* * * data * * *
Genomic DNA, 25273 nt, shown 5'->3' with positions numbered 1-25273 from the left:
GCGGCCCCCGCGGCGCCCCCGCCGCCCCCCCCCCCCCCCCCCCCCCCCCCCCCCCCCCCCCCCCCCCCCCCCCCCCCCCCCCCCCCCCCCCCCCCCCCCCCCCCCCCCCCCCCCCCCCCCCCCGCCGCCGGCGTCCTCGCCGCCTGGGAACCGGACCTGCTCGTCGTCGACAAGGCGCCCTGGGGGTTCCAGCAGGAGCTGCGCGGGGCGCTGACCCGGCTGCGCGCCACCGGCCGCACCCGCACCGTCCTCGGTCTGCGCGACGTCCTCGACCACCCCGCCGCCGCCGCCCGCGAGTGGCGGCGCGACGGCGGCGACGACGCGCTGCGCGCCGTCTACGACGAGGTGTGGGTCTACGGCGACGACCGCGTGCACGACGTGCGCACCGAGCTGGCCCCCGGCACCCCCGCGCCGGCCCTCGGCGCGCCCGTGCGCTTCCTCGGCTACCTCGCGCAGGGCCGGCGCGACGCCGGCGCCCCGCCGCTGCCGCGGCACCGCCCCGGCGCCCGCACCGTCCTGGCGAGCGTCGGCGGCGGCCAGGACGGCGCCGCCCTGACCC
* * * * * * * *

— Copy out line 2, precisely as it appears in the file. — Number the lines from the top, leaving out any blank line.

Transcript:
GCGGCCCCCGCGGCGCCCCCGCCGCCCCCCCCCCCCCCCCCCCCCCCCCCCCCCCCCCCCCCCCCCCCCCCCCCCCCCCCCCCCCCCCCCCCCCCCCCCCCCCCCCCCCCCCCCCCCCCCCCCGCCGCCGGCGTCCTCGCCGCCTGGGAACCGGACCTGCTCGTCGTCGACAAGGCGCCCTGGGGGTTCCAGCAGGAGCTGCGCGGGGCGCTGACCCGGCTGCGCGCCACCGGCCGCACCCGCACCGTCCTCGGTCTGCGCGACGTCCTCGACCACCCCGCCGCCGCCGCCCGCGAGTGGCGGCGCGACGGCGGCGACGACGCGCTGCGCGCCGTCTACGACGAGGTGTGGGTCTACGGCGACGACCGCGTGCACGACGTGCGCACCGAGCTGGCCCCCGGCACCCCCGCGCCGGCCCTCGGCGCGCCCGTGCGCTTCCTCGGCTACCTCGCGCAGGGCCGGCGCGACGCCGGCGCCCCGCCGCTGCCGCGGCACCGCCCCGGCGCCCGCACCGTCCTGGCGAGCGTCGGCGGCGGCCAGGACGGCGCCGCCCTGACCC